Chris Burton’s first experienced a Freedom School National Training at Haley Farm following his freshman year at Davidson College in North Carolina in 2005. “It was empowering because you are in a tent with hundreds like you, likeminded. It shook us all up. Apathy had become cool: ‘Things suck. You can’t do anything about it.’ No. You can go back to your community and do something. You can make a difference.”

Two of Chris’ aunts were teachers in Bedford Stuyvesent; his mother was fiscal officer of a Head Start there. His father remained in Jamaica. He wasn’t sure he was interested in teaching but with that family background, “I thought I’d give it a try. I could see myself doing it.”  He enjoyed several summers as a Servant Leader Intern at Freedom Schools in Brooklyn, then attended a YALT gathering at Haley Farm in 2008.

“That really expanded my view in terms of personal agency. I can go back to my community and do tangible things.” He participated in the 2010 YALT-led rally at the state capital in St. Paul to put children’s issues on Minnesota’s political agenda.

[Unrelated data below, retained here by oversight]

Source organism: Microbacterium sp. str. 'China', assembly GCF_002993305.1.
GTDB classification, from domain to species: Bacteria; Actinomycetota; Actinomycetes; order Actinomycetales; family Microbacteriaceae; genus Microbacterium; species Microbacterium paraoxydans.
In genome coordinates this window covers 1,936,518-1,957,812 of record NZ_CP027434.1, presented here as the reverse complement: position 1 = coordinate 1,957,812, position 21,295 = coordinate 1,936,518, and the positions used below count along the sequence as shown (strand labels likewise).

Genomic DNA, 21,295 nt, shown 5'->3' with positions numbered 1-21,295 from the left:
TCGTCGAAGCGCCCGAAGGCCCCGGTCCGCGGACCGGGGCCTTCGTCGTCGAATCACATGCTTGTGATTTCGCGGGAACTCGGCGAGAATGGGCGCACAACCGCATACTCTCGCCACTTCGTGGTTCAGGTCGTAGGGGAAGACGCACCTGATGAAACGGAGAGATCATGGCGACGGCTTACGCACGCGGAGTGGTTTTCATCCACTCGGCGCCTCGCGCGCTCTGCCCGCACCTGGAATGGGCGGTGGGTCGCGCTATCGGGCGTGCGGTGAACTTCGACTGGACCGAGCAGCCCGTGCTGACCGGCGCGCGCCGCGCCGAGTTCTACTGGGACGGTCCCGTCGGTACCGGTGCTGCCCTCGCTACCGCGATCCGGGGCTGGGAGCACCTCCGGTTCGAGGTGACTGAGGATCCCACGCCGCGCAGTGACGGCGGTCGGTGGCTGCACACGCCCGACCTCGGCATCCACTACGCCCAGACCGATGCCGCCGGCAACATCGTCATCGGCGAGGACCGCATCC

“Garrison Keilor, Al Franken, Mrs Edelman were there. My takeaway was: We have this engrained expectation that leadership comes from the top down. Wait for the next assignment. I learned the power of the grassroots. You connect with people. You respect each other and work together to build something. Everyone has resources to build on. That’s what I learned at the Minnesota event. You don’t have to wait for something to drop on you.”

Since graduating, Chris has worked as chaplain at an Episcopal school in Charlotte, North Carolina and stayed very active in YALT. He was invited to be on the steering committee. 

Chris Burton and his wife just moved to Richmond, Virginia, where he will attend the Union Presbyterian Seminary. “My passion is youth ministry,” he said, and when he completes his studies, he and his wife will settle in East Orange, New Jersey, where Chris grew up in a large extended family of Jamaican origin, or Brooklyn, New York, where he attended public school.

Related Video: